The story on wine investment doesn’t begin on the balance sheet but on the tongue, and every collection starts with a single sip. Instead of a cold, hard interest in speculation, most of us discover fine wine through friends, family, or food. And then the game’s afoot. The first few cases of wine that bought for future drinking are the seeds from which the branches of a collection grow. Tastings, dinners, parties — all of these fuel a thirst for knowledge (and, of course, a thirst full stop.)
Then follow the subscriptions to websites of wine critics, and an enchantment by their florid prose and elemental descriptions of new releases. These inspire the collector to expand their portfolio of wines further, and push their drinking windows ever longer into the future. At some point, buying becomes strategic, and the first leg of the collector’s journey is complete. A collector, after all, is a consumer who buys fine wine strategically.
As personal knowledge expands, attitude to risk lessens. Logically, most collectors justify spending more and more money on wines by focusing on the probability that their value will increase in the future. But there are only two real reasons to buy wine strategically: scarcity and value. You either buy today because you believe that a wine will be hard to find in the future (in which case there’s a probability of price appreciation where demand is in place), or you buy today because you think it’s going to be better value now than in a few years’ time.
If you’re interested in fine wine and enjoy consuming it, sharing it and learning about it, it’s a natural place to put a proportion of your disposable income. That’s why you choose wine to invest in as opposed to any other passion or treasure asset such as watches, cars, art or anything tangibly similar. Because you enjoy it and think you understand it relatively better than many other options available to you.
This all became more poignant post-Lehman Brothers, when suddenly investing in things you could feel and touch became a lot more attractive. Enter the world’s most widely held and accessible passion asset — wine.
Wine vs the markets
Since 2008, the year Lehman failed and the global financial markets entered meltdown, the Knight Frank wine index reflecting the world’s most iconic wines has risen 236% compared to the FTSE 100 which has staggered to just 24%.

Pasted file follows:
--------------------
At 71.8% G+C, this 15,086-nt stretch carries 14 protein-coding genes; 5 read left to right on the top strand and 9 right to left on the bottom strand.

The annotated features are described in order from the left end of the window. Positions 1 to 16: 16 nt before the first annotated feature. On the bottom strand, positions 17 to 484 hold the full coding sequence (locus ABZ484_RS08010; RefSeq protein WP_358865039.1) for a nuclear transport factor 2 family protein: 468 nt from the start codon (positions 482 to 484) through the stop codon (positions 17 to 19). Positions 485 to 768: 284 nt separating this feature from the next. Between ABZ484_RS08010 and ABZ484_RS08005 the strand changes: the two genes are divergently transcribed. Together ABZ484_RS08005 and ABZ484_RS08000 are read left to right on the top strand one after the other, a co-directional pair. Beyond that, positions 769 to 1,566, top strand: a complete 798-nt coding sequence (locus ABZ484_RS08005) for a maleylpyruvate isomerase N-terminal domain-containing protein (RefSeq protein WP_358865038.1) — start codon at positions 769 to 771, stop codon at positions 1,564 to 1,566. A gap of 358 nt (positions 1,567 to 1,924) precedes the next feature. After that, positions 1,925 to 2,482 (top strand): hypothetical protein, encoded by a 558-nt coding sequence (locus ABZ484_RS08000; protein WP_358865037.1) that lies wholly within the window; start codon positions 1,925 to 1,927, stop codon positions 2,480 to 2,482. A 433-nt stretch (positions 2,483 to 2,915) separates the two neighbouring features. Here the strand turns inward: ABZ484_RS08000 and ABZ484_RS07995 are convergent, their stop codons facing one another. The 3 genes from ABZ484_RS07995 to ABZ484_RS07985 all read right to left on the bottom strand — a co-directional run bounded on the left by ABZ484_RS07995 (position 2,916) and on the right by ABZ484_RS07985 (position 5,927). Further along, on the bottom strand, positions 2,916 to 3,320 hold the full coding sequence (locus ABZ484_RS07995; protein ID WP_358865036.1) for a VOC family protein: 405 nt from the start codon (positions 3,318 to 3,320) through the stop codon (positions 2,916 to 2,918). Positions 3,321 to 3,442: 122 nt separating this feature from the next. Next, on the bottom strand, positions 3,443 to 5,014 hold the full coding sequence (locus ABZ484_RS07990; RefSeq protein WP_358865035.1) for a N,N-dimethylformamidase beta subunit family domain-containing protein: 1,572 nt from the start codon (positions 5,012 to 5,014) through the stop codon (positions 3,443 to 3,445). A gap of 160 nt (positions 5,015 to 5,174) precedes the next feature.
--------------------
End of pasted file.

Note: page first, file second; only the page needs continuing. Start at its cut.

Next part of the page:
A more representative index reflective of the mainstream wine investment market, the Wine Owners 150, has risen 145% compared with the Dow Jones at 106%.
Liquidity vs scarcity
The wine market is not homogeneous. Instead, it is compromised of lots of different markets. Characteristically they break down into those markets driven by liquidity (where volume of supply is more or less matched by global demand) and by scarcity-led markets (where demand for wines at first release often outstrips supply).
Volume markets are dominated by Bordeaux and Champagne. Over the last decade Champagne has outperformed Bordeaux. The Wine Owners Champagne 60 index has risen 331% since 2008 whereas the Wine Owners Bordeaux First Growth 75 index has managed just 103% (the same as the Dow Jones).
Scarcity-led markets are epitomised by Burgundy and Piedmont in northern Italy. The Wine Owners Burgundy 80 index is up 331% with Piedmont managing 196%. Californian cult producers (Wine Owners California 85 index) have trumped the lot with a spectacular return of 439%, although the rarest are hard to come by outside the US thanks to insatiable local demand. Happy hunting.
Wines worth the investment
The greatest producer in Barolo, Giacomo Conterno’s Monfortino is a riserva made with the best grapes from his Francia vineyard, and is only produced in the best years. With only around 600 cases released, prices have escalated in the last few years. Monfortino 2010 is nigh on perfect.
Domaine de la Romanée Conti
No collection should have been without Domaine de la Romanée Conti over the last two decades. The performance of this most iconic of Burgundy domaines has been nothing short of stellar. A collection comprising just DRC would have risen several hundredfold.
Penfolds Grange Bin 95
The first vintage of this Aussie icon was produced in 1953. Fully mature vintages from the 1960s serve to show how brilliantly Grange ages and what an opulent wine it is, with great textural complexity. More recently, 2008 is considered the vintage to own.
Ridge Monte Bello
Starting in the 1960s, Monte Bello benefitted from a natural approach to winemaking before it became in vogue. Until recently, Paul Draper had been the CEO for a half century, ensuring
a consistency. 2015 and 1974 are arguably the greatest vintages.
Soldera Case Basse
Gianfranco Soldera created the best wine in Tuscany, made from the Sangiovese Grosso grape variety. He passed away this year in his 80s. His benchmark was the Piedmont wines of the 1950s. He left a legacy of wines, of which the greatest is quite possibly the 1990 Riserva.
Mouton Rothschild is one of the finest First Growths — the five properties that represent the world’s most liquid wine markets. It’s an upstart, being the only wine to be promoted to a 1er Grand Cru Classsé, back in 1973. Yet its track record is truly star-studded.